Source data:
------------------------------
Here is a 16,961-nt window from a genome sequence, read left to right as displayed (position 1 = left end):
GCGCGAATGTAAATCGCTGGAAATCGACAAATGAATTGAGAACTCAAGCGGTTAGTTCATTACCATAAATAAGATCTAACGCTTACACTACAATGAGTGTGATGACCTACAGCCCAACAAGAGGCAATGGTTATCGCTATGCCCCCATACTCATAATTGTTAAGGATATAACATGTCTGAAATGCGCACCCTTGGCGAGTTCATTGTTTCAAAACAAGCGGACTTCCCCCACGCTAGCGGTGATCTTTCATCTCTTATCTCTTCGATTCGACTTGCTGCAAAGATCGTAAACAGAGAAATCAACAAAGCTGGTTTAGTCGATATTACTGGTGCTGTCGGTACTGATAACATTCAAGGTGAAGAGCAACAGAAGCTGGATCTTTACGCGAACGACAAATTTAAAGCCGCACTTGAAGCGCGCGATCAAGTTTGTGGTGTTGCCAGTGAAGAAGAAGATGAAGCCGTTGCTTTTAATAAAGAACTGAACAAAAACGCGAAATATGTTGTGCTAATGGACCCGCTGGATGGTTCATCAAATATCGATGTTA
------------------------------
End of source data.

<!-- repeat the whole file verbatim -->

Here is a 16,961-nt window from a genome sequence, read left to right as displayed (position 1 = left end):
GCGCGAATGTAAATCGCTGGAAATCGACAAATGAATTGAGAACTCAAGCGGTTAGTTCATTACCATAAATAAGATCTAACGCTTACACTACAATGAGTGTGATGACCTACAGCCCAACAAGAGGCAATGGTTATCGCTATGCCCCCATACTCATAATTGTTAAGGATATAACATGTCTGAAATGCGCACCCTTGGCGAGTTCATTGTTTCAAAACAAGCGGACTTCCCCCACGCTAGCGGTGATCTTTCATCTCTTATCTCTTCGATTCGACTTGCTGCAAAGATCGTAAACAGAGAAATCAACAAAGCTGGTTTAGTCGATATTACTGGTGCTGTCGGTACTGATAACATTCAAGGTGAAGAGCAACAGAAGCTGGATCTTTACGCGAACGACAAATTTAAAGCCGCACTTGAAGCGCGCGATCAAGTTTGTGGTGTTGCCAGTGAAGAAGAAGATGAAGCCGTTGCTTTTAATAAAGAACTGAACAAAAACGCGAAATATGTTGTGCTAATGGACCCGCTGGATGGTTCATCAAATATCGATGTTA